Tuesday, October 16, 2012

The Death of the Divide

This afternoon, the Organization for Transformative Works posted this blog post declaring that the line between the fan and the mainstream had been "obliterated". Their list of fan creators who have gone mainstream include E.L. James, Darren Criss, and that girl who wrote the One Direction book. Fan art contests are becoming a promotional tactic in the video game world, and then there's Burnie Burns, whose fan video recently became the longest-running scripted sci-fi show in America.

Fans can find work as journalists, professors, and sometimes even participants in the canon they're passionate about. Many of them have created niches for themselves, like Darren Criss and the mass of other people who sing about Harry Potter on YouTube.

I came at this with my usual skepticism. Something, I felt, must be wrong with it. It must cheapen the fan experience, which is based on free fun. It must be unfair to someone if their fandom has contests and another fandom does not. Mainstreamization is an icky word, right?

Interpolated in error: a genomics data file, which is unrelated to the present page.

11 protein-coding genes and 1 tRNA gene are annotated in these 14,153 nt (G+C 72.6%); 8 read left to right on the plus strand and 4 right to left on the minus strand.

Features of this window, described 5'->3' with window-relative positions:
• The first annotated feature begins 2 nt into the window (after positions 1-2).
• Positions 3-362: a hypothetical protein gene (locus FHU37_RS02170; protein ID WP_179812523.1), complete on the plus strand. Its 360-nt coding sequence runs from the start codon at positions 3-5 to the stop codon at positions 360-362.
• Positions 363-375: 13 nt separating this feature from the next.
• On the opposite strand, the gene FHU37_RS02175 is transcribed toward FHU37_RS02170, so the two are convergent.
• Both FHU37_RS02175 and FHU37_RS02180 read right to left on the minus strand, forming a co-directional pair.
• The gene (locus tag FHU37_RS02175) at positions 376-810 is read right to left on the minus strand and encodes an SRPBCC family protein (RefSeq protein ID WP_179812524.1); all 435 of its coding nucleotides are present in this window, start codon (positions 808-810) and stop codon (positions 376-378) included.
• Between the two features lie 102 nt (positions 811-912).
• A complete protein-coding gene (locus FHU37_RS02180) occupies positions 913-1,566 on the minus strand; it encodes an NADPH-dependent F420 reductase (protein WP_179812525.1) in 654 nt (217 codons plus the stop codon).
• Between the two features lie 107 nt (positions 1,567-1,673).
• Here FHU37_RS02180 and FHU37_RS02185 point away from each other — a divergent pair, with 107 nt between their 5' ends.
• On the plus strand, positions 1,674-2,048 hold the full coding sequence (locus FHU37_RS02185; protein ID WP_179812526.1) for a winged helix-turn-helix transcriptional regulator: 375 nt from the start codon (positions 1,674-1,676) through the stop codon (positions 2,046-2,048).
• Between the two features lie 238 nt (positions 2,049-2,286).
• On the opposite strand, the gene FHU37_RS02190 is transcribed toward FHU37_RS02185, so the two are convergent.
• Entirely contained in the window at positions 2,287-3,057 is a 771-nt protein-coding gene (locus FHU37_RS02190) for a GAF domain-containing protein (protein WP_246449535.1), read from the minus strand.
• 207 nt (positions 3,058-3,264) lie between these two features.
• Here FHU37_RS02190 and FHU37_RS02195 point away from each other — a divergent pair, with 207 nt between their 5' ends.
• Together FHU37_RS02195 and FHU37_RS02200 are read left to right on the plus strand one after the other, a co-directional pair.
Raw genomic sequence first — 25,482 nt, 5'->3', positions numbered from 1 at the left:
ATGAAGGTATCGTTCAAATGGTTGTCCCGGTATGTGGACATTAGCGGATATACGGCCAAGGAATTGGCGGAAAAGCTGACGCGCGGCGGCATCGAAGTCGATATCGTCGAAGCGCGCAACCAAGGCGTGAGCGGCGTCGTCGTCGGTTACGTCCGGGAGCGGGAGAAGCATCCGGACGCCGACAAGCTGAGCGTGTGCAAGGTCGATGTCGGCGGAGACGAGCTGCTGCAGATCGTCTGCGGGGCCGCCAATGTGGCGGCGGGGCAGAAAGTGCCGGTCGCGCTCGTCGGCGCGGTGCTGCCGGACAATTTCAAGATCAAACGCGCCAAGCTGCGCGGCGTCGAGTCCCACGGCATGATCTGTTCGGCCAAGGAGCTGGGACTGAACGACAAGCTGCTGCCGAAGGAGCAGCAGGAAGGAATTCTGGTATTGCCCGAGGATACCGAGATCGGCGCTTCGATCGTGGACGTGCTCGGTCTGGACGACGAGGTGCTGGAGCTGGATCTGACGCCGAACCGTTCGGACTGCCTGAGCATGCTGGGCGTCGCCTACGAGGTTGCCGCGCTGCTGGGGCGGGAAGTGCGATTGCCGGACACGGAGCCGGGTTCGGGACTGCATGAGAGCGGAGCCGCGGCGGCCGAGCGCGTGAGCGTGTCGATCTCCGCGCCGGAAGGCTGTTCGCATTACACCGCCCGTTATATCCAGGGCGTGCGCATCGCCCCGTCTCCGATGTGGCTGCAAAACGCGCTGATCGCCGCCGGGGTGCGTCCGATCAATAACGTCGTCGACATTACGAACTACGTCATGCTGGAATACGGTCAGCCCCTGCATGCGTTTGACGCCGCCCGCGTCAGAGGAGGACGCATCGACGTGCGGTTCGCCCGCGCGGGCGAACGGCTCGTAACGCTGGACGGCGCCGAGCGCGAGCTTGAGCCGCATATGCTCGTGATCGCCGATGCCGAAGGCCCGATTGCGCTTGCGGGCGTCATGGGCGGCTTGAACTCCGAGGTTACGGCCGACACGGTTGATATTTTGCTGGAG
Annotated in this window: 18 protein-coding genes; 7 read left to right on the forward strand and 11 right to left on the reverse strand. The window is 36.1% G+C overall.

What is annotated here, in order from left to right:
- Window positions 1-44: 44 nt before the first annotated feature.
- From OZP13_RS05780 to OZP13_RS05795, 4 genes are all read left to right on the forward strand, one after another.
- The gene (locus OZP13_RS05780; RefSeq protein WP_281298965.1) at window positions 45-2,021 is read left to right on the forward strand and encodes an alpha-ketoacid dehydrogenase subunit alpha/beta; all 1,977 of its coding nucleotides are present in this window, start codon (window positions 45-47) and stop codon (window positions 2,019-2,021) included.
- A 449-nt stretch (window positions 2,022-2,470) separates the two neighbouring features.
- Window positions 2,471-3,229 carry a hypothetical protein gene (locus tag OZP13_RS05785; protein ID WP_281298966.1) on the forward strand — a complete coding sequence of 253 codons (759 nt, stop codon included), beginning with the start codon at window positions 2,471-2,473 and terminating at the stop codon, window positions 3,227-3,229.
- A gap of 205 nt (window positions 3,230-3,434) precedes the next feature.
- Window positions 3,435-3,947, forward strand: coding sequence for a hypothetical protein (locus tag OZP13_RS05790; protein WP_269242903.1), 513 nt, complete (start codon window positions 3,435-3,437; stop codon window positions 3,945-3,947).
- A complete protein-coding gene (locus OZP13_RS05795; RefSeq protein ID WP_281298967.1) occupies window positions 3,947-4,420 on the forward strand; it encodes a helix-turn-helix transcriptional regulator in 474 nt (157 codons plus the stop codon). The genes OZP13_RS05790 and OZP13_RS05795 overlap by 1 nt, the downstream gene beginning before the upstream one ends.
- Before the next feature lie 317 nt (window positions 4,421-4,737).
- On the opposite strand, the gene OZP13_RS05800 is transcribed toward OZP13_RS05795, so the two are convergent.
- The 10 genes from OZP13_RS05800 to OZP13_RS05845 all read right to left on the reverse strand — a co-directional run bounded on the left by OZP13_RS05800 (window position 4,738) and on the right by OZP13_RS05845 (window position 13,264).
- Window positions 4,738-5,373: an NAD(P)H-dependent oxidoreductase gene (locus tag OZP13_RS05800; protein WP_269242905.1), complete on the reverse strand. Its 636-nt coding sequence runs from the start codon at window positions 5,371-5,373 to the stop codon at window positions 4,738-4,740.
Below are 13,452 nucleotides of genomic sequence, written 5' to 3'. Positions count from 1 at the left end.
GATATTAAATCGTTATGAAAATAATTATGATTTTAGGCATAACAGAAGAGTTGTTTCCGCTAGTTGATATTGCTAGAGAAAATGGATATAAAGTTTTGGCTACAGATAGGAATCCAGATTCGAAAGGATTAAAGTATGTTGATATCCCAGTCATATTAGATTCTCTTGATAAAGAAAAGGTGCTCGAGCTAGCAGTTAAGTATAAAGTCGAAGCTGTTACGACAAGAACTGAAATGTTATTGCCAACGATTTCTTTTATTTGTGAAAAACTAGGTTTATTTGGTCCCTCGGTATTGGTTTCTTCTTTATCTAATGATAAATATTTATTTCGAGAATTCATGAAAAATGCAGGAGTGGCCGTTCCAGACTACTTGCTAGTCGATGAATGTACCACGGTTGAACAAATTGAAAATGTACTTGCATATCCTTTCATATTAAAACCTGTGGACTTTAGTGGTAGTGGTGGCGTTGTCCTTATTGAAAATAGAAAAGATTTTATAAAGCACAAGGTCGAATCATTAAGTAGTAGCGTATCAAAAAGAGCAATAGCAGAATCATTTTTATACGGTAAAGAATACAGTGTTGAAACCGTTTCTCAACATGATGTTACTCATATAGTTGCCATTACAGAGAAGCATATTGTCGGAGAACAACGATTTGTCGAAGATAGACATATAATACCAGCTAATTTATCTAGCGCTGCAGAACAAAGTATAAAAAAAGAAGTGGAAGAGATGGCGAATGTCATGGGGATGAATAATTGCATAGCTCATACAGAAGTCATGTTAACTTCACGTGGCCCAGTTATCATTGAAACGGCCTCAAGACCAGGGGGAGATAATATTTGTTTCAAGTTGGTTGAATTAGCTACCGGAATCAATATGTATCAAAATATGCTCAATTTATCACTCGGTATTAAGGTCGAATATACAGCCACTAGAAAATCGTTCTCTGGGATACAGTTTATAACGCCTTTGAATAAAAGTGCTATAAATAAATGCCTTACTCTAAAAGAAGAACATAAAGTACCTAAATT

Not really. Ever since Harry Potter brought fantasy novels into a renaissance in the two thousands, activities that were once seen as bizarrely fannish have become popular phenomena. And despite the fact that 50 Shades of Gray is the best example here, that's really, really a good thing. It means more opportunities for people of all ages, more creative freedom, an inward look at our own media. It means a meta-aware generation so tangled up in information that we can learn to process new knowledge in creative ways derived from the same neutral pathways we use when we're wondering about a character's backstory.

So what does it mean for money? Does it mean that fan authors are more likely to be 'discovered' on the internet? Does it mean that someone will have to finally finesse copyright law enough to allow fans more freedom? Will it become more common for fans to be paid to specialize in something someone else created?

I'm not sure. We'll have to wait and see what the next few years bring, and whose name is on the next big phenomena. Maybe mainstream can die and be reborn as something a little more fannish.

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